The overuse of the word "curry" to describe the majority of South Asian meals is under fire from food bloggers and experts alike due to its roots in British Colonialism.
According to the Evening Standard, 27-year-old food blogger Chaheti Bansa posted an Instagram video calling on her followers and the public to "cancel the word 'curry'".
In the short clip uploaded earlier this year -which has been viewed almost 4 million times - she says the term has been misused by people in Western countries to describe almost any Indian dish.
"There's a saying that the food in India changes every 100km and yet we're still using this umbrella term popularised by white people who couldn't be bothered to learn the actual names of our dishes," remarked the South Asian American cook.
"But we can still unlearn."
Amid an ensuing backlash, her account has now been made private.
But other food bloggers and experts have backed up her claims, pointing out the umbrella term is often what people in Western countries think of when picturing South Asian food.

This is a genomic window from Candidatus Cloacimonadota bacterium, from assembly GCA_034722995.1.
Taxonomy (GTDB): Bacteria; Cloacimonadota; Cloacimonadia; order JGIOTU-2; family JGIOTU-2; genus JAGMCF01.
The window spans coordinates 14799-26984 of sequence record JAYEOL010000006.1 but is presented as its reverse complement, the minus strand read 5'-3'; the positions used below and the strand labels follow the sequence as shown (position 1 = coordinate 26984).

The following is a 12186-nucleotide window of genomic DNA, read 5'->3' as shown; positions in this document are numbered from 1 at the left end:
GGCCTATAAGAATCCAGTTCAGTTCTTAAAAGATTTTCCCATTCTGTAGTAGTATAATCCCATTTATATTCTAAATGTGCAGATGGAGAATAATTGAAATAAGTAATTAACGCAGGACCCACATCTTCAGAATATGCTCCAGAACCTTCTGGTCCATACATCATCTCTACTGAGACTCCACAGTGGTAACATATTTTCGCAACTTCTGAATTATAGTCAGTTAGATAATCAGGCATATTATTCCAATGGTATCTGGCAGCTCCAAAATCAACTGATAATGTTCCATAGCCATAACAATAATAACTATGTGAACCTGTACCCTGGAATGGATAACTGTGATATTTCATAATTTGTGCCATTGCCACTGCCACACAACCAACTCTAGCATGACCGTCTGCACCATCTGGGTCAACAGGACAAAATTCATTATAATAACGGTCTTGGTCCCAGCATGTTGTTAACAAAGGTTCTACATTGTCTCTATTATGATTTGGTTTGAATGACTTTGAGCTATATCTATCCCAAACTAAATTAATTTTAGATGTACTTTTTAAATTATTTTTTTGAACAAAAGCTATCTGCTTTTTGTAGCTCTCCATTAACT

Ilyse Morgenstein Furest, a religious studies professor at the University of Vermont, told the Independent the word 'curry' doesn't actually exist in any South Asian language.
Professor Fuerst told the newspaper that the term curry could likely be attributed to the "British bad ear" during colonial rule in India.
Multiple historians have claimed that British officials misheard the word "kari", which can translate to both "blackened" and "side dish". The professor said it was probably a way for the British to avoid learning the names of extremely regional dishes.
Chef Sanjyot Singh Keer, a former producer of MasterChef India, agreed Indian cuisine is "much more than just curry".
"Our food cannot be summed up with that word and our cuisine is an amalgamation of so many different cultures prevalent in India," said Keer.
Instead, he suggests we make an effort to learn some of the different respective dish names we might order on a takeaway night and use them more colloquially in conversation.